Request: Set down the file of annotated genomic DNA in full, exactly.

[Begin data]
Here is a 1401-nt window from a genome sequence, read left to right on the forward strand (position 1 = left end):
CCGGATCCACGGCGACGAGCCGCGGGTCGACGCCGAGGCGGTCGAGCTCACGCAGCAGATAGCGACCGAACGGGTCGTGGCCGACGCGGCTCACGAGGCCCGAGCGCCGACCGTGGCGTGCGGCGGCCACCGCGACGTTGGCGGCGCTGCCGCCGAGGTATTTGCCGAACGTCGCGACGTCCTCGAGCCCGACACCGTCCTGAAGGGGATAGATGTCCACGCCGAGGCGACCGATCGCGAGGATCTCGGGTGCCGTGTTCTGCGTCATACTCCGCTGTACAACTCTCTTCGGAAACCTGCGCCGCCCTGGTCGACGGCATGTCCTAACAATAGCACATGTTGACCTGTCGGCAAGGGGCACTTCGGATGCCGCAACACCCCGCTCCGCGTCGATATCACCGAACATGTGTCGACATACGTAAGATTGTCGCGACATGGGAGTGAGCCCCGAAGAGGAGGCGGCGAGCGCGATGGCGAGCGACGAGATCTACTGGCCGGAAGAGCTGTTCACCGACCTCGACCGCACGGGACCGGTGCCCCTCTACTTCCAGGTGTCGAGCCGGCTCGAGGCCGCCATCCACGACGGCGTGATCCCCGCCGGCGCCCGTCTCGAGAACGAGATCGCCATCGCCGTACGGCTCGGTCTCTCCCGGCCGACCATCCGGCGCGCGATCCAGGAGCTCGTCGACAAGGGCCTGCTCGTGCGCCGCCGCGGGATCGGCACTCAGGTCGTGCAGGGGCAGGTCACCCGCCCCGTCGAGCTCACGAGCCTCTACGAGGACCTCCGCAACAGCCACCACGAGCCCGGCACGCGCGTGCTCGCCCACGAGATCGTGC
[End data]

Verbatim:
Here is a 1401-nt window from a genome sequence, read left to right on the forward strand (position 1 = left end):
CCGGATCCACGGCGACGAGCCGCGGGTCGACGCCGAGGCGGTCGAGCTCACGCAGCAGATAGCGACCGAACGGGTCGTGGCCGACGCGGCTCACGAGGCCCGAGCGCCGACCGTGGCGTGCGGCGGCCACCGCGACGTTGGCGGCGCTGCCGCCGAGGTATTTGCCGAACGTCGCGACGTCCTCGAGCCCGACACCGTCCTGAAGGGGATAGATGTCCACGCCGAGGCGACCGATCGCGAGGATCTCGGGTGCCGTGTTCTGCGTCATACTCCGCTGTACAACTCTCTTCGGAAACCTGCGCCGCCCTGGTCGACGGCATGTCCTAACAATAGCACATGTTGACCTGTCGGCAAGGGGCACTTCGGATGCCGCAACACCCCGCTCCGCGTCGATATCACCGAACATGTGTCGACATACGTAAGATTGTCGCGACATGGGAGTGAGCCCCGAAGAGGAGGCGGCGAGCGCGATGGCGAGCGACGAGATCTACTGGCCGGAAGAGCTGTTCACCGACCTCGACCGCACGGGACCGGTGCCCCTCTACTTCCAGGTGTCGAGCCGGCTCGAGGCCGCCATCCACGACGGCGTGATCCCCGCCGGCGCCCGTCTCGAGAACGAGATCGCCATCGCCGTACGGCTCGGTCTCTCCCGGCCGACCATCCGGCGCGCGATCCAGGAGCTCGTCGACAAGGGCCTGCTCGTGCGCCGCCGCGGGATCGGCACTCAGGTCGTGCAGGGGCAGGTCACCCGCCCCGTCGAGCTCACGAGCCTCTACGAGGACCTCCGCAACAGCCACCACGAGCCCGGCACGCGCGTGCTCGCCCACGAGATCGTGC